So how many players will be selected? “We normally take 20 or so draft-and-follows a year, plus all the guys who are fillers for all our rosters,” said one scouting director. “I can’t see us going more than 35, and I’ll be surprised if there are still a lot of teams around after 35.”
35 seems to be the magic number, as another scouting director threw out the exact same number. “I have a hard time seeing us go the distance this year,” he said. “We need to figure out how many guys we need, but without the follows, simple math puts us at around 35 picks.”
A third scouting director was in the same range, but doesn’t think that will be universal. “My initial reaction is that we’ll be done somewhere in the early 30s, but there will be teams taking 50 just out of habit,” he said. “With the signing deadline, we still have the concept of the summer follow, where we can monitor a guy on the Cape or something, and I think pretty much every iffy signability guy will be taken as a flyer at some point.”
- One of the better college bats around belongs to Oklahoma State third baseman Matt Mangini, who enters the weekend with a .382/.460/.667 batting line along with persistent criticisms about the bat being his only plus tool. One scouting director who recently saw Mangini understood the concerns, but still thinks the bat is potentially special.
“I can see the concerns, but let’s not throw out the baby with the bathwater,” he said. “The power is legit, as good as anyone in this class, and you have to respect it.” The scout also discussed his shortcomings with the glove. “He needs some work defensively, but a lot of it is footwork,” he continued. “He fields strangely with his right foot way in front of his left so once he fields the ball he needs to flip his feet first – you can fix that.”
- Florida first base Matt LaPorta entered the 2006 season as the top power prospect in the game, but an injury-plagued, ineffective junior year cost him potentially millions, and he returned the school for his senior year after not coming to terms with the Red Sox, who drafted him as a flyer in the 14th round. Despite missing a pair of games with an ankle sprain, LaPorta has come back with a vengeance, batting .416/.570/.809 with nine home runs in 89 at-bats. Like Mangini, scouts are concerned with the one-dimensional aspect of his game.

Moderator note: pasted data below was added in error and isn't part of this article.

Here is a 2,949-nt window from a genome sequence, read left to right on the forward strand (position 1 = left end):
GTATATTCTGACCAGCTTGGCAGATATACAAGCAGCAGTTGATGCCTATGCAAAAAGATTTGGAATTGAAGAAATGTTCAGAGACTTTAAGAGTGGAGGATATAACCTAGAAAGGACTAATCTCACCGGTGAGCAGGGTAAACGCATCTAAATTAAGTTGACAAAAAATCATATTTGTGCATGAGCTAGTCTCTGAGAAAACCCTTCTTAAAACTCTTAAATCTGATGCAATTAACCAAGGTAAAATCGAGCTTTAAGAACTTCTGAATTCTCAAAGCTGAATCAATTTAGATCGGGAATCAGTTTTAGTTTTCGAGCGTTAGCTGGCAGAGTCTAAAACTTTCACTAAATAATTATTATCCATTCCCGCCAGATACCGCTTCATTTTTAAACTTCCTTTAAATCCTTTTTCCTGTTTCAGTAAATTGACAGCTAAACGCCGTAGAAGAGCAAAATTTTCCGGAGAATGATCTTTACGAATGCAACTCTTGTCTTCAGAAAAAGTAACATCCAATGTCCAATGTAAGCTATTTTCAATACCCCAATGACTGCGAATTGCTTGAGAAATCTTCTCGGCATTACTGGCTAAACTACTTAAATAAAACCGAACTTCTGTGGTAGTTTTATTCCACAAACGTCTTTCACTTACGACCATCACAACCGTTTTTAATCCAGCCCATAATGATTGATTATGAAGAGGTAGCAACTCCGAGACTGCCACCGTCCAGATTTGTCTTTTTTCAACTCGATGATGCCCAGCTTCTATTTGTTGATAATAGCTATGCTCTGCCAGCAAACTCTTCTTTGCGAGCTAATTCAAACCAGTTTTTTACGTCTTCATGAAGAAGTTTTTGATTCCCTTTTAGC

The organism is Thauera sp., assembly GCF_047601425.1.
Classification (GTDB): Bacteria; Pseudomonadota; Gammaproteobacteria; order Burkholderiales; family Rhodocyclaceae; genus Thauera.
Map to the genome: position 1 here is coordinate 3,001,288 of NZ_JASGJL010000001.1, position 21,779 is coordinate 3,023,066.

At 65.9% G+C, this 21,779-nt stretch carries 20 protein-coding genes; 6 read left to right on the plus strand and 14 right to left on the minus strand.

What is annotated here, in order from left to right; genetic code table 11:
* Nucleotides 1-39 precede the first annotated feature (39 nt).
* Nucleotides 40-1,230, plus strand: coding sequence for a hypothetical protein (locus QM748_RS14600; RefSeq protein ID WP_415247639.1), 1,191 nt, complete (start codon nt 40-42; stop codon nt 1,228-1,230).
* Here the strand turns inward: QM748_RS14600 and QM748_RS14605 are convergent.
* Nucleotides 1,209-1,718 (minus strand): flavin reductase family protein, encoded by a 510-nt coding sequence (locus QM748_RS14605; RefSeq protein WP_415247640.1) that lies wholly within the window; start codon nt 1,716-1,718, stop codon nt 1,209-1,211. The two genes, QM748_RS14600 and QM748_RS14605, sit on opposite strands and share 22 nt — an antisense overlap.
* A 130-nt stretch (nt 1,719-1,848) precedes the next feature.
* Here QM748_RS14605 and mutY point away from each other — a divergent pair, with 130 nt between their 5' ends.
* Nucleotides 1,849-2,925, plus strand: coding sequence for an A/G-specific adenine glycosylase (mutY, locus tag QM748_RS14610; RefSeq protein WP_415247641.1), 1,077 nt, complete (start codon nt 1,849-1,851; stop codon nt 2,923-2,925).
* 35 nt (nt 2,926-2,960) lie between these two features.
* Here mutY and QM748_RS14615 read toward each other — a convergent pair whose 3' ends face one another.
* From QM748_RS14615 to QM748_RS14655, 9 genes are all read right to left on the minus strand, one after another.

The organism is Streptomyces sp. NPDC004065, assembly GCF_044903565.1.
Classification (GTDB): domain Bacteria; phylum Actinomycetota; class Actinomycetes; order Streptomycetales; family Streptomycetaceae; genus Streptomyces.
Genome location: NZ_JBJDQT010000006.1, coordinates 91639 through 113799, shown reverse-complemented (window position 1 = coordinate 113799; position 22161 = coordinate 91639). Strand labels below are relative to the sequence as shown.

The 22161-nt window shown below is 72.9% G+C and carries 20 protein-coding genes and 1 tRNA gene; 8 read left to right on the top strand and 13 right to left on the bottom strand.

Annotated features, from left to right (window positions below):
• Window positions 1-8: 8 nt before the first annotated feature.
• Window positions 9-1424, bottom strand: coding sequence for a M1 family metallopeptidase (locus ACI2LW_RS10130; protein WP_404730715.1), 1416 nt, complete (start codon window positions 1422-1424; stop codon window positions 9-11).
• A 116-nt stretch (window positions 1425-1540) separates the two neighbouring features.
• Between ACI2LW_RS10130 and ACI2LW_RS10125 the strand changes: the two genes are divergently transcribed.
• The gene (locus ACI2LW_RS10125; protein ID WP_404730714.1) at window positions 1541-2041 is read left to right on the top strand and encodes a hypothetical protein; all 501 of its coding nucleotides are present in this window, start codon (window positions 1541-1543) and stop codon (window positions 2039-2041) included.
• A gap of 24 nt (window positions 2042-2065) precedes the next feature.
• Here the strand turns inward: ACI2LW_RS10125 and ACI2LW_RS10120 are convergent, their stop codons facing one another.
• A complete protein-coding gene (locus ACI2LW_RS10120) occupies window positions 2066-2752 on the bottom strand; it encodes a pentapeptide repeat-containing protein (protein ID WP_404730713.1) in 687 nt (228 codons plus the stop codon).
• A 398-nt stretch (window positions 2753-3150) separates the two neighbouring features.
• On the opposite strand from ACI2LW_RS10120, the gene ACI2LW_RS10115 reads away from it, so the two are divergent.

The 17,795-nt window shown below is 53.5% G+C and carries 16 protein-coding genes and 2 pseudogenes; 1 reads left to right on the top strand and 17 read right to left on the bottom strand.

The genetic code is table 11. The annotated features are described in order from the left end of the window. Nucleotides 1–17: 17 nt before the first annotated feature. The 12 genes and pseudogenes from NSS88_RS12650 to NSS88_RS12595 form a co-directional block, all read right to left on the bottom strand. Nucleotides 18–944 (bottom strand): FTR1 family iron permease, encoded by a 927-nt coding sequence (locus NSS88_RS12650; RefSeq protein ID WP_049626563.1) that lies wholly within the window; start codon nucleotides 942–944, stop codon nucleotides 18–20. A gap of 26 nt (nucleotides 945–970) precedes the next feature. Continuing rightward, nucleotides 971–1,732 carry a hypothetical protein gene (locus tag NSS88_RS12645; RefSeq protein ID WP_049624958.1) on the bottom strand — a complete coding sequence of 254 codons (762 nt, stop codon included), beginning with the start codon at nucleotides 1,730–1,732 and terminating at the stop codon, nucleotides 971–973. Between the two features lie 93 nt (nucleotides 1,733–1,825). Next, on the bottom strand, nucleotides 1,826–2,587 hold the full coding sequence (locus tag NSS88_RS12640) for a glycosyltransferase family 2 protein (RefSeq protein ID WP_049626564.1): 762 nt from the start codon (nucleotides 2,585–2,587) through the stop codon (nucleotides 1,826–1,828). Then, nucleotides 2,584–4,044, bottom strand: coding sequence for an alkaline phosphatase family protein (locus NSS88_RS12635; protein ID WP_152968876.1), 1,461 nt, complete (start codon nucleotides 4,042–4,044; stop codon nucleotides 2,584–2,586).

“He’s an American League player,” said one scouting director. “You’re hoping he can be a first baseman, and he’s not very good there. He has tons of power, but a long swing, so you need to believe there is enough hit ability to get to the power. He’s kind of a glorified Ryan Garko for me, and Garko went in the third round – LaPorta is more of a later pick like that, but he’ll get inflated.”
Another scouting director was concerned about the health record. “He always has a sore this or a strained that,” he said. “You start to worry about a 21-year-old who already has nagging injuries.”
- On the mound, 6-foot-10 North Carolina State righty Andrew Brackman got off to a great start, but has struggled in his last few starts, now sitting with a 3.79 ERA in seven starts with 38 strikeouts in 40.1 innings. Some are concerned, some aren’t.
“I saw one of those starts where he got hit around and his stuff was still really good,” said one scout. “He was still sitting at 93, touching 97, though the curve was as inconsistent as it has been all year.”
Another was more concerned about the downward trend. “You know going in that he’s a guy who is going to need development,” said one scouting director. “But with only 30-40 innings of experience coming into the year, the questions are about his holding up for an entire season and right now the answers aren’t so great.”